The most important design goal of Legion is to make sure that class specializations feel unique, effective, and fun. In many cases, I think removing some abilities to make room for new design goals might help the game overall move forward. Don’t let fear of change and fear of “pruning” impact our ability to give solid design feedback. It’s too soon in the development process to panic, as anything broken now allows time for it to be fixed. Things that are broken can only be fixed with giving good constructive and specific feedback about what Legion things aren’t working in the context of Legion’s goals. I for one welcome this “out with the old, in with the new” design style for the next expansion.

Posted in Beta Feedback, Druid - General, Feral Bear tanking, Feral DPS Cat, Legion, Moonkin Balance DPS, Player Versus Player, Restoration Healing Trees, Written By Lissanna


Happy 6.2 patch day for druids and mages

The 6.2 patch is hitting the servers this week, with a new raid, a new questing zone, and various class changes. With playing both a druid and a mage, I’ll cover a couple things for resto and balance druids, with a bonus “what should I be?” for mages.

General updates:

Resto druid updates:

  • The good news for resto druids is that you didn’t change very much this patch. So, healing should be very similar in 6.2 compared to today. Overall, resto druids are solid in terms of healing toolset and output.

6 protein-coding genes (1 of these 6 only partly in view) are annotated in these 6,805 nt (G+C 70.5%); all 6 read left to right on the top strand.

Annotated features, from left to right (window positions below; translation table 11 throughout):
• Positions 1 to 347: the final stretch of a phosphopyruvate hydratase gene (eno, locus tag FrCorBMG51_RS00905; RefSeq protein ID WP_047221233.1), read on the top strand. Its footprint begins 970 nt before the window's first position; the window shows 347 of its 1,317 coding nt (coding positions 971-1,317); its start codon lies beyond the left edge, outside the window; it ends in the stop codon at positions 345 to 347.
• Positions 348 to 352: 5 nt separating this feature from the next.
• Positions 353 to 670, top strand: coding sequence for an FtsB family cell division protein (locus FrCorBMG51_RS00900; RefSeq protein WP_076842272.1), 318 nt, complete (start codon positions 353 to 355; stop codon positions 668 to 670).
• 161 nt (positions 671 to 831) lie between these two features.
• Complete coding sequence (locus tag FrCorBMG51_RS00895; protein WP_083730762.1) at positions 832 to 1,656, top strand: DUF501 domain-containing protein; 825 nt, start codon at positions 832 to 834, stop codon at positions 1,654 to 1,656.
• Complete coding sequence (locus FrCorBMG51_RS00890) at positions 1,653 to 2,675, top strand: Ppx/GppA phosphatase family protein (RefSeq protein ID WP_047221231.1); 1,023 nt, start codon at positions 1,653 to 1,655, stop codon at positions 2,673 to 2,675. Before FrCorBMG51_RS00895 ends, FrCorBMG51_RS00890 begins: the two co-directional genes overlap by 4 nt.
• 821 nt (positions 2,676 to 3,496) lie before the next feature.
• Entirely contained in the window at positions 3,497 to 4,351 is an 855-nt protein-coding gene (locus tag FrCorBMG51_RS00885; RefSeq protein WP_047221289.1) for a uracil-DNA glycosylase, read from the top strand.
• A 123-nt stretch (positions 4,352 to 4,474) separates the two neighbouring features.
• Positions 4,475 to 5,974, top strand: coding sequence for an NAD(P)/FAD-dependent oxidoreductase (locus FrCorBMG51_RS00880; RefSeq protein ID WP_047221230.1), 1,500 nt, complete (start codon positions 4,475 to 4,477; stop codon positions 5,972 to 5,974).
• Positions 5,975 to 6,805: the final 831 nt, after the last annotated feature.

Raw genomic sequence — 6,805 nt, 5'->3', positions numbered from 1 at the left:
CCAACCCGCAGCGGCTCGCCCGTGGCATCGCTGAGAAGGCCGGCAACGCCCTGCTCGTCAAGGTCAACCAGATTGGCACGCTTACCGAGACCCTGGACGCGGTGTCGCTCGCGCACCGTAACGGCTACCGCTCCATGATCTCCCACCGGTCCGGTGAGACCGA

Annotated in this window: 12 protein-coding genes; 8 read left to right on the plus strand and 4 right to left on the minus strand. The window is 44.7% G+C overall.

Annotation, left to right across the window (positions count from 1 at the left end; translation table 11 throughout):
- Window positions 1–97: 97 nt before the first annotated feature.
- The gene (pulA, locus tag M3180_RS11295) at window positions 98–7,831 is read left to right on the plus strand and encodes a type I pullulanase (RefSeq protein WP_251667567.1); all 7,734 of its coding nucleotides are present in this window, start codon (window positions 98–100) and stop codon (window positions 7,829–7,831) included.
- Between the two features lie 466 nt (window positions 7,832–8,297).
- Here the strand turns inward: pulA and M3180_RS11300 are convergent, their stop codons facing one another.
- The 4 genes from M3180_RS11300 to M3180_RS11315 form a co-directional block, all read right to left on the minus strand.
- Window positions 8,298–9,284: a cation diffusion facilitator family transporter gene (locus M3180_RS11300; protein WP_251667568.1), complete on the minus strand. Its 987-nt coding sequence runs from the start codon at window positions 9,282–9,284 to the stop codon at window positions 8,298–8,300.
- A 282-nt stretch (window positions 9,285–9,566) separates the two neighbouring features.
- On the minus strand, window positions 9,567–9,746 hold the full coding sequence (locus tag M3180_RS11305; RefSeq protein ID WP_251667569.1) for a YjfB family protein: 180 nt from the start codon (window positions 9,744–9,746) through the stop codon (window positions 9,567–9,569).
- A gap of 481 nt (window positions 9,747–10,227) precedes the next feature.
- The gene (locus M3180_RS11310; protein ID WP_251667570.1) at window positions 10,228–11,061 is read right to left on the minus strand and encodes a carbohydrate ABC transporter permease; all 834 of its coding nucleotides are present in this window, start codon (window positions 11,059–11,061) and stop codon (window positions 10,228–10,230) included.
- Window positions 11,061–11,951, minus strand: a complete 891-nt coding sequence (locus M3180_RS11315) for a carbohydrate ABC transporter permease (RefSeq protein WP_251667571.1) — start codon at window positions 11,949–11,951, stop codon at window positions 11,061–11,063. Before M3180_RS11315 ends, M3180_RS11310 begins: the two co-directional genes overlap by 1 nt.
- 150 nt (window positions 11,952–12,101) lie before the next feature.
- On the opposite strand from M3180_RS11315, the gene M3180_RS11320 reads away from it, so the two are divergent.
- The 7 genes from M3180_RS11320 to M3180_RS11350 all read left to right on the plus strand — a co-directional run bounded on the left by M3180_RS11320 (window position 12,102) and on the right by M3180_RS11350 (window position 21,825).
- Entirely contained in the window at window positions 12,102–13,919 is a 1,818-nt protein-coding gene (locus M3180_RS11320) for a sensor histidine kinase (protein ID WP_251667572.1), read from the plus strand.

• Note, however, that hunters’ aspect of the fox went away and can’t be paired with tranquility anymore (so, no more Tranq on the move).
  • The Tier 18 set bonuses buff your Lifebloom. The 2-piece makes your lifebloom HOT have a chance to proc a big burst ‘bloom’ periodically, and the 4-piece allows you to put lifebloom on both of your tanks. This should help make you more competitive as a tank healer, though the lifebloom ‘bloom’ procs are totally random and risk overhealing.
  • The legendary healing ring comes with a group buff you have to be aware of. When one person activates the ring, it increases all healing being done and causes all raid members to share a shield blanket that absorbs damage for the amount that people heal for. So, this basically becomes a very powerful AOE heal for all raid members that needs to be timed in progression fights – BUT only one person can use it a fight (e.g., like heroism). In LFR, expect random people to pop it at the wrong time – because that’s just how LFR rolls.
  • The druid trinket from Archimonde (seed of creation) allows druid rejuv & lifebloom heals to sometimes ‘cleave’ to heal a second person.
  • Other than those minor things to be aware of, you can mostly continue on doing what you were doing. Druids are still fine for healing overall (not the best persay, but certainly good enough to bring to raids).

Balance druid updates:

  • All the major changes to balance druids shouldn’t impact your rotation. They just did fixes to make gear scaling work better, which has always been a problem for balance druids and a few other classes.
  • The balance Tier 18 set bonuses don’t change your rotation or healing style. You have a chance to gain a temporary damage-dealing pet (2-piece) and that pet increases your damage (4-piece), similar to some of the other set bonuses.